Thursday 24 November 2016 6:31 pm

Gavin Turk’s Who What When Where How and Why at Newport Street Gallery is proof he has brains as well as balls

Olivia writes arts reviews for City A.M.'s Going Out section.

Olivia writes arts reviews for City A.M.'s Going Out section.

Follow Olivia

The double-height room in Damien Hirst’s Newport Street Gallery – recently home to Jeff Koons’ giant Balloon Dog – lies empty save for an English Heritage blue plaque reading “Gavin Turk worked here, 1989-1991”.

This is the piece, entitled Cave, that infamously caused his tutors at the Royal College of Art to refuse to present his degree.It perfectly encapsulates both the defining theme behind Turk’s body of work – issues of authenticity and identity – and his outrageous ballsiness.

Turk was one of the Young British Artists (YBAs) who caused uproar amongst the arts establishment with their 1997 show, Sensation at the Royal Academy, which also launched the careers of Damien Hirst and Tracey Emin.

But what emerges from this show – effectively as a retrospective, featuring almost 100 works owned by Hirst – is a consistency of focus that elevates Turk beyond the slightly derogatory YBA label.

The famous “Pop” sculpture, in which a waxwork Turk plays Sid Vicious from his sneering My Way video, stands amidst other hyper-realistic mannequins, variously depicting the artist as a hobo, a Beefeater, and a seaside automaton.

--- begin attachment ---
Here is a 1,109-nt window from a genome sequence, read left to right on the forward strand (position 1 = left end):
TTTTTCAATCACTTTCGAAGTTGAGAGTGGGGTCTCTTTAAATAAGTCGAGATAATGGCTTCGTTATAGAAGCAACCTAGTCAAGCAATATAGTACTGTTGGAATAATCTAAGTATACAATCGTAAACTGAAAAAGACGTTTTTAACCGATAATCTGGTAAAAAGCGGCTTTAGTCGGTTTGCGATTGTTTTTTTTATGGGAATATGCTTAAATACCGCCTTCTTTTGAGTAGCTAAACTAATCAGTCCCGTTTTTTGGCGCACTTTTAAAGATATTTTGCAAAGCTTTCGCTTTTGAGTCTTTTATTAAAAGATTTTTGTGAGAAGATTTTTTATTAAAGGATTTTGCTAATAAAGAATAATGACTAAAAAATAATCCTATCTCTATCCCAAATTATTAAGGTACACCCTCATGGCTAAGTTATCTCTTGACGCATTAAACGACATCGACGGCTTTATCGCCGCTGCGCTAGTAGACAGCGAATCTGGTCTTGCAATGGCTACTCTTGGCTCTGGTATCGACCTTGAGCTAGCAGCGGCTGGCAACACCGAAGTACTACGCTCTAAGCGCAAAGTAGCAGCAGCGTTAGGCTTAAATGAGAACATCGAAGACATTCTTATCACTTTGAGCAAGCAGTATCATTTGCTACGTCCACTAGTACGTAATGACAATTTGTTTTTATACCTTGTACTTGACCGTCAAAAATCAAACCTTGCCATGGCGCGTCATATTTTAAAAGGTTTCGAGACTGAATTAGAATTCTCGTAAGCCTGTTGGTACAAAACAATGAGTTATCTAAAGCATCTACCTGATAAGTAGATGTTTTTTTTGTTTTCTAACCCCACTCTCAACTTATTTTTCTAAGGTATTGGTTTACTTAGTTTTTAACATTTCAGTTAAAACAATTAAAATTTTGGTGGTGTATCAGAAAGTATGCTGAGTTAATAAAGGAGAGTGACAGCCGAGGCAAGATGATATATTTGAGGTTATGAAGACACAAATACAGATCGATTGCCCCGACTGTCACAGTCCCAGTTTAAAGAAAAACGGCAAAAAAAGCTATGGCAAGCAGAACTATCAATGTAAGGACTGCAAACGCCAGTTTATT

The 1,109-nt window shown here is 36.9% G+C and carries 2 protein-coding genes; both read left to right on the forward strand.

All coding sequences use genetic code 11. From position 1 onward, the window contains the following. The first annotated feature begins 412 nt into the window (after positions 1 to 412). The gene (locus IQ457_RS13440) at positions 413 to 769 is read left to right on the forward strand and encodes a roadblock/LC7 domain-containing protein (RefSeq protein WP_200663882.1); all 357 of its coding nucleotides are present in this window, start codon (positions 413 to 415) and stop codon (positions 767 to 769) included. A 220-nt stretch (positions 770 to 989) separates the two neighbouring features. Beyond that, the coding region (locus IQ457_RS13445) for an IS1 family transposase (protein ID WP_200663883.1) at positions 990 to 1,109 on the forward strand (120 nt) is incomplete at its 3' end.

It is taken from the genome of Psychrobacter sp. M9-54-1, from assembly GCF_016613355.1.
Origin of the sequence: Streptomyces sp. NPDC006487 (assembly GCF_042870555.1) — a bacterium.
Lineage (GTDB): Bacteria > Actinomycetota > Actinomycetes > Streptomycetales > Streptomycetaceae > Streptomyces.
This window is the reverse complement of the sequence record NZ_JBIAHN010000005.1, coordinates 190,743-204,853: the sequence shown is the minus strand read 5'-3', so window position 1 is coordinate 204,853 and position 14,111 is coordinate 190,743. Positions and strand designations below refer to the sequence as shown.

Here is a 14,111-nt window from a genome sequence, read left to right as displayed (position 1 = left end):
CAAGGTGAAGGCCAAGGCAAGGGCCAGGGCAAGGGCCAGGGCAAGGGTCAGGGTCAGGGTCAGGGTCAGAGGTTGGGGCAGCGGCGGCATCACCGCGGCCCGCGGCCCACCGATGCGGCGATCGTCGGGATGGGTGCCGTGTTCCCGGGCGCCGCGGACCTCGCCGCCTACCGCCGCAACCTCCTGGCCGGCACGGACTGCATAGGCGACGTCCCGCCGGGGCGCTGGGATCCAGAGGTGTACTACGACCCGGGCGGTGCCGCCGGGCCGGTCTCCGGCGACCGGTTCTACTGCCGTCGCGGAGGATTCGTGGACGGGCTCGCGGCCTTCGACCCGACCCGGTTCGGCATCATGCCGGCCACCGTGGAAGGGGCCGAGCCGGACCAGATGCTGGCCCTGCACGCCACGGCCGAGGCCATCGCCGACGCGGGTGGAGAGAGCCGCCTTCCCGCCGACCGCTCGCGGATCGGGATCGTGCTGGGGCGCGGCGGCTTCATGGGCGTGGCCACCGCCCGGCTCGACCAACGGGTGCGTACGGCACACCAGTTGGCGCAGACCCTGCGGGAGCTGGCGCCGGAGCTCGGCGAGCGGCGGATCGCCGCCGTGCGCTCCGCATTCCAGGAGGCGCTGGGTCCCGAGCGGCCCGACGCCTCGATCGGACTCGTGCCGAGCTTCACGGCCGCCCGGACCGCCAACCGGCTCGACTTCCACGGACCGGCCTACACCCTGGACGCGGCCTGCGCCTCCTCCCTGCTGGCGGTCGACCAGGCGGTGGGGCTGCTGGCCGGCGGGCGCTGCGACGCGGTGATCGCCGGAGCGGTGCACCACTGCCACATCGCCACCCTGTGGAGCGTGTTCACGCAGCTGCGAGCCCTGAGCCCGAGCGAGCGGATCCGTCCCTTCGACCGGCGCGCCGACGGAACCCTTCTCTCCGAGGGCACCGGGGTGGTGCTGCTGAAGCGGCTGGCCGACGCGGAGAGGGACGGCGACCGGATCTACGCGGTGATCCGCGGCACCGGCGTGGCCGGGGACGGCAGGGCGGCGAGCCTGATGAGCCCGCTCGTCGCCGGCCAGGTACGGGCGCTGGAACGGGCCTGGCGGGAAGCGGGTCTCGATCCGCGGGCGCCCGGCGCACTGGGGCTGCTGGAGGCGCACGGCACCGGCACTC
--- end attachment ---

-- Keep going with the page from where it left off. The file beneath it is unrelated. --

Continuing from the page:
The Newport Street Gallery show is made up of Damien Hirst's private collection

These pieces are the more popular – and populist – elements in a show that displays a surprisingly academic referencing of art historical precedents; nearby is Turk in a recreation of the famous Death of Marat painting by Jacques-Louis David.

His cracked paving stones, meanwhile, are a deliberately crappy version of Carl Andre’s iconic bricks sculpture, and downstairs is his “Unoriginal Signature”, a giant constellation stretched and angled to the precise degree of the anamorphic skull in Hans Holbein’s Ambassadors of 1533. Indeed, some references are so obscure the captions become very welcome.

Turk’s celebrated trompe l’oeil bronzes fill the final room; these are hyper-realistic sculptures of discarded fag butts, garbage bags and debris. The trick is excellent, but a singular one employed ad infinitum.

When viewed in unison, these works hammer home a richness and art historical self-awareness that Turk is rarely given credit for. Certainly, there is a YBA-like two-fingers-up humour running throughout, but it would be nothing were it not for the seriousness of his intentions and the meticulousness of the execution.